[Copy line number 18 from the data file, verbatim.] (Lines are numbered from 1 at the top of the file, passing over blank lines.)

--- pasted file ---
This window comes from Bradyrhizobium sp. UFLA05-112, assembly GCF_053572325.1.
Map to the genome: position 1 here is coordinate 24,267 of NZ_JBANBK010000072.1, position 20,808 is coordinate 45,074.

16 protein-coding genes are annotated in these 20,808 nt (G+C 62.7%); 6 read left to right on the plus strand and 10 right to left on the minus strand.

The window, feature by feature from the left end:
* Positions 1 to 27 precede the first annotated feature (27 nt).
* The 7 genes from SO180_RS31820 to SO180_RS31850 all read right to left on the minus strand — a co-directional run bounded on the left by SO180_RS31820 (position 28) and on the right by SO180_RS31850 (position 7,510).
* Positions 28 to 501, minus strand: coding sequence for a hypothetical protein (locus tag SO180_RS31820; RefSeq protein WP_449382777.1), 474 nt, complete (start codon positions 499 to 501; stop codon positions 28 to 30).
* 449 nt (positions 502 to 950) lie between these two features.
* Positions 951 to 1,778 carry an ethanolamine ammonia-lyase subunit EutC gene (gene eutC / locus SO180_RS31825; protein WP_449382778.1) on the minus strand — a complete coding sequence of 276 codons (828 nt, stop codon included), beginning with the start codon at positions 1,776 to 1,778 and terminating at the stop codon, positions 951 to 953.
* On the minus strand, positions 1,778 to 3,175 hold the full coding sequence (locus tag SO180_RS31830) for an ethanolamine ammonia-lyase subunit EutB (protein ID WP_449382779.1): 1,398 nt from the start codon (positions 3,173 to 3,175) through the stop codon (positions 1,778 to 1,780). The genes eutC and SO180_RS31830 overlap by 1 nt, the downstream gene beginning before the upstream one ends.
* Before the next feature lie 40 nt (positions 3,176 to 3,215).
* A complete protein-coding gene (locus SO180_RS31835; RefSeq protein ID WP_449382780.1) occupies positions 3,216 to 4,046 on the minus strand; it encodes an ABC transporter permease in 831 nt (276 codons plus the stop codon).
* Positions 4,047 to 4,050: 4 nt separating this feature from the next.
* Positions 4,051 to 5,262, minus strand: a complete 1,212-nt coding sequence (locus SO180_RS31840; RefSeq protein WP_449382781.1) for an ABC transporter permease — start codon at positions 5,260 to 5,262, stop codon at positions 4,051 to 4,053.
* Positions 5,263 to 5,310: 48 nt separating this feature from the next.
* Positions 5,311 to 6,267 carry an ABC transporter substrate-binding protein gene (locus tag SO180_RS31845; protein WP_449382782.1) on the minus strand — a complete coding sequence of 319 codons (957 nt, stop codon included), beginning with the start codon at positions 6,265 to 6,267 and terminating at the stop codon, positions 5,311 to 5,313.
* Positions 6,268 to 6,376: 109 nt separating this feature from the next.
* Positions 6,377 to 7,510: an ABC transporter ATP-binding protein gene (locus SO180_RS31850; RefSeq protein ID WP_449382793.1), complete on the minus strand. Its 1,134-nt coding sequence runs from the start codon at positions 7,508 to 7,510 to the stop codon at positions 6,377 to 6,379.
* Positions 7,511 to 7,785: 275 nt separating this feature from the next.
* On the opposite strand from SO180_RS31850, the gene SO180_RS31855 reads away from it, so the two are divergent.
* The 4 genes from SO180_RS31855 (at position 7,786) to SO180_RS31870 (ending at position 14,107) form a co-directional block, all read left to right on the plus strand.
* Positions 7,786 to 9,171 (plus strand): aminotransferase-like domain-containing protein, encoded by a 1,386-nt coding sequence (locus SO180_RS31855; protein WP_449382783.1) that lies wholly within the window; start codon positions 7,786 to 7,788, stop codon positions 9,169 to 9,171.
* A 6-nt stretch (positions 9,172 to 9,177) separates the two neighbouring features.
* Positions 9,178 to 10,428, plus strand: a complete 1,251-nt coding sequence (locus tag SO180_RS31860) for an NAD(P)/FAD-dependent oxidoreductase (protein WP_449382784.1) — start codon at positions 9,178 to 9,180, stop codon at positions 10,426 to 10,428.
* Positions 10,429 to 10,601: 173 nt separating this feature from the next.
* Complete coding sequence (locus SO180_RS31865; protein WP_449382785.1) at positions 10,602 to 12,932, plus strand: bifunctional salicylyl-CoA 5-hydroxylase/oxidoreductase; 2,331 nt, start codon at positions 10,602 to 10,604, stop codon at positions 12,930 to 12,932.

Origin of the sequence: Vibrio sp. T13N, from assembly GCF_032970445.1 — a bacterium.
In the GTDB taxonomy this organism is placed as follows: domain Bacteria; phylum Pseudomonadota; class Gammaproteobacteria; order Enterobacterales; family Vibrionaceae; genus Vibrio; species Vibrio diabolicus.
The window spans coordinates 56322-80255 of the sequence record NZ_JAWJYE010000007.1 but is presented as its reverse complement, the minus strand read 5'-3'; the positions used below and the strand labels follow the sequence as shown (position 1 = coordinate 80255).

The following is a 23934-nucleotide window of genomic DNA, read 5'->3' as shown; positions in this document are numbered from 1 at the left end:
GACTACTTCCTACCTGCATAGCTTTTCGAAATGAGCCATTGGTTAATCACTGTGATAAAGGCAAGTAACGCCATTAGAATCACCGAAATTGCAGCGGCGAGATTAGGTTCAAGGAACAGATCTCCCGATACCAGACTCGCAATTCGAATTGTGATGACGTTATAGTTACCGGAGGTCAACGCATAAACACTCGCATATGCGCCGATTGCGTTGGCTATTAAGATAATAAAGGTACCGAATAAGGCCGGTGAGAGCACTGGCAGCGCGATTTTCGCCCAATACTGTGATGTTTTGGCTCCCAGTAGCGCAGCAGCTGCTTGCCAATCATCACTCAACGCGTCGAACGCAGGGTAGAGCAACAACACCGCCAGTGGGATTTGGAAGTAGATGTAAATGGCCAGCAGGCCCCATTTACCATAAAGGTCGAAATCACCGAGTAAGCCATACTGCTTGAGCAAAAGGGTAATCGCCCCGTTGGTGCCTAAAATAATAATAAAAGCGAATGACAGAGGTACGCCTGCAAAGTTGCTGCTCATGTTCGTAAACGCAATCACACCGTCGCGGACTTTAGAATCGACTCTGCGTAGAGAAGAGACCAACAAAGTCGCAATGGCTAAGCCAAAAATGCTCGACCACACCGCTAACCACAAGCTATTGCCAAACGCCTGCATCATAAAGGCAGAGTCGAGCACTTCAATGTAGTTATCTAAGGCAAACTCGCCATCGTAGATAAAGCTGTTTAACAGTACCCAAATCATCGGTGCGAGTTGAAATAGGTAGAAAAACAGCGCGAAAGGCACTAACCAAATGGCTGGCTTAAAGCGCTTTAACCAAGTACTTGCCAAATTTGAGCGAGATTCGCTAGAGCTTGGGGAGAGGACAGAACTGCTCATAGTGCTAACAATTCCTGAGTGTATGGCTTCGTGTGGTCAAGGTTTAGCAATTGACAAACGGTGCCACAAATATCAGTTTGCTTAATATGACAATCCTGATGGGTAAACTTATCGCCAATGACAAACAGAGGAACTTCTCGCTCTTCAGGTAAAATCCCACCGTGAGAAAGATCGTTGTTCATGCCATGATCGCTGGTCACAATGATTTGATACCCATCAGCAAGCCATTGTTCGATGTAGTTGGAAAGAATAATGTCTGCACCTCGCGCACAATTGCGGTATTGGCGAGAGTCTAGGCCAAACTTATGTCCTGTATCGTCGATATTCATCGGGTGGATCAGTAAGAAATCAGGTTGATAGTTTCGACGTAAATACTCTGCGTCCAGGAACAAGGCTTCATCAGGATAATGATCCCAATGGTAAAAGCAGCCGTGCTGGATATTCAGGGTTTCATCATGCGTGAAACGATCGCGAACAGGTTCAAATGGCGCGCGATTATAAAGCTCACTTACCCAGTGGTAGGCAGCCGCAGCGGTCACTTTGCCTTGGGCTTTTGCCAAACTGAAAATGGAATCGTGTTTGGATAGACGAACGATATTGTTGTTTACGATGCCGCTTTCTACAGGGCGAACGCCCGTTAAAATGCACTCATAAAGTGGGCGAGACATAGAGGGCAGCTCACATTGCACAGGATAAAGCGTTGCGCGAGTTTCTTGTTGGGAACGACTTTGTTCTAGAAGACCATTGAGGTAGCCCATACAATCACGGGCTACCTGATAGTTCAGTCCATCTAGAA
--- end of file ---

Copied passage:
* Positions 6,377 to 7,510: an ABC transporter ATP-binding protein gene (locus SO180_RS31850; RefSeq protein ID WP_449382793.1), complete on the minus strand. Its 1,134-nt coding sequence runs from the start codon at positions 7,508 to 7,510 to the stop codon at positions 6,377 to 6,379.